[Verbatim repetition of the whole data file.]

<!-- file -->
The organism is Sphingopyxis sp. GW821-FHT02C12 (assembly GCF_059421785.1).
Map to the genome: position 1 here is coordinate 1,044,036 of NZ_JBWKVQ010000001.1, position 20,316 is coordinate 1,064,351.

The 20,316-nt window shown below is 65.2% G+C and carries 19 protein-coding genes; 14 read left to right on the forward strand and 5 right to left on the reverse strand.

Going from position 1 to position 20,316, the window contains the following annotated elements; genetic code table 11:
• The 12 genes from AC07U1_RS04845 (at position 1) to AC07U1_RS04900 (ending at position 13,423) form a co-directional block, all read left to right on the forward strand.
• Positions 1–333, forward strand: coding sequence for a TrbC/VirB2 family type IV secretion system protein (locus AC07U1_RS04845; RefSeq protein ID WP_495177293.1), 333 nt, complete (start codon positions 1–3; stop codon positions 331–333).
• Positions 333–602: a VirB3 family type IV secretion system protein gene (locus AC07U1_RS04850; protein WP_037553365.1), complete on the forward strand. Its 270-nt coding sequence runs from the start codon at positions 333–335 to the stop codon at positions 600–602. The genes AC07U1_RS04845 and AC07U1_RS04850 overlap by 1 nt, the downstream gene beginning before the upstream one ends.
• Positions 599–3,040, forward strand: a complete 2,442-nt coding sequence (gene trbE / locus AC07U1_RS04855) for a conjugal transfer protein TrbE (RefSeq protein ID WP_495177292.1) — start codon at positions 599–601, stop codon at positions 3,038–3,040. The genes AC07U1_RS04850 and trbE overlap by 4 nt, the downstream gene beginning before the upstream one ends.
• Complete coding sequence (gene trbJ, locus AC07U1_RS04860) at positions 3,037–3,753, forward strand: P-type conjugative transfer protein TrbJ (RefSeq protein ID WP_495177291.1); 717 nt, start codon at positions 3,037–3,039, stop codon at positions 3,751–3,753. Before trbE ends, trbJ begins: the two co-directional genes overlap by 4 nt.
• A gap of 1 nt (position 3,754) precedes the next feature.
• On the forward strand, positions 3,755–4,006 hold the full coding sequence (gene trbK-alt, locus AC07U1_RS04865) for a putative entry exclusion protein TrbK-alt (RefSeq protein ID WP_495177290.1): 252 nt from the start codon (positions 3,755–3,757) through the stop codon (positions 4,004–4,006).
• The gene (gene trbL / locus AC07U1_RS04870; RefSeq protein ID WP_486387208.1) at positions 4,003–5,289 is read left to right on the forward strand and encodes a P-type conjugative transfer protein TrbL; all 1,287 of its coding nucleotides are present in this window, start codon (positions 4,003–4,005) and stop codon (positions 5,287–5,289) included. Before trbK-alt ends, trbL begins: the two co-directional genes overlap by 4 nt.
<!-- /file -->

The organism is Sphingopyxis sp. GW821-FHT02C12 (assembly GCF_059421785.1).
Map to the genome: position 1 here is coordinate 1,044,036 of NZ_JBWKVQ010000001.1, position 20,316 is coordinate 1,064,351.

The 20,316-nt window shown below is 65.2% G+C and carries 19 protein-coding genes; 14 read left to right on the forward strand and 5 right to left on the reverse strand.

Going from position 1 to position 20,316, the window contains the following annotated elements; genetic code table 11:
• The 12 genes from AC07U1_RS04845 (at position 1) to AC07U1_RS04900 (ending at position 13,423) form a co-directional block, all read left to right on the forward strand.
• Positions 1–333, forward strand: coding sequence for a TrbC/VirB2 family type IV secretion system protein (locus AC07U1_RS04845; RefSeq protein ID WP_495177293.1), 333 nt, complete (start codon positions 1–3; stop codon positions 331–333).
• Positions 333–602: a VirB3 family type IV secretion system protein gene (locus AC07U1_RS04850; protein WP_037553365.1), complete on the forward strand. Its 270-nt coding sequence runs from the start codon at positions 333–335 to the stop codon at positions 600–602. The genes AC07U1_RS04845 and AC07U1_RS04850 overlap by 1 nt, the downstream gene beginning before the upstream one ends.
• Positions 599–3,040, forward strand: a complete 2,442-nt coding sequence (gene trbE / locus AC07U1_RS04855) for a conjugal transfer protein TrbE (RefSeq protein ID WP_495177292.1) — start codon at positions 599–601, stop codon at positions 3,038–3,040. The genes AC07U1_RS04850 and trbE overlap by 4 nt, the downstream gene beginning before the upstream one ends.
• Complete coding sequence (gene trbJ, locus AC07U1_RS04860) at positions 3,037–3,753, forward strand: P-type conjugative transfer protein TrbJ (RefSeq protein ID WP_495177291.1); 717 nt, start codon at positions 3,037–3,039, stop codon at positions 3,751–3,753. Before trbE ends, trbJ begins: the two co-directional genes overlap by 4 nt.
• A gap of 1 nt (position 3,754) precedes the next feature.
• On the forward strand, positions 3,755–4,006 hold the full coding sequence (gene trbK-alt, locus AC07U1_RS04865) for a putative entry exclusion protein TrbK-alt (RefSeq protein ID WP_495177290.1): 252 nt from the start codon (positions 3,755–3,757) through the stop codon (positions 4,004–4,006).
• The gene (gene trbL / locus AC07U1_RS04870; RefSeq protein ID WP_486387208.1) at positions 4,003–5,289 is read left to right on the forward strand and encodes a P-type conjugative transfer protein TrbL; all 1,287 of its coding nucleotides are present in this window, start codon (positions 4,003–4,005) and stop codon (positions 5,287–5,289) included. Before trbK-alt ends, trbL begins: the two co-directional genes overlap by 4 nt.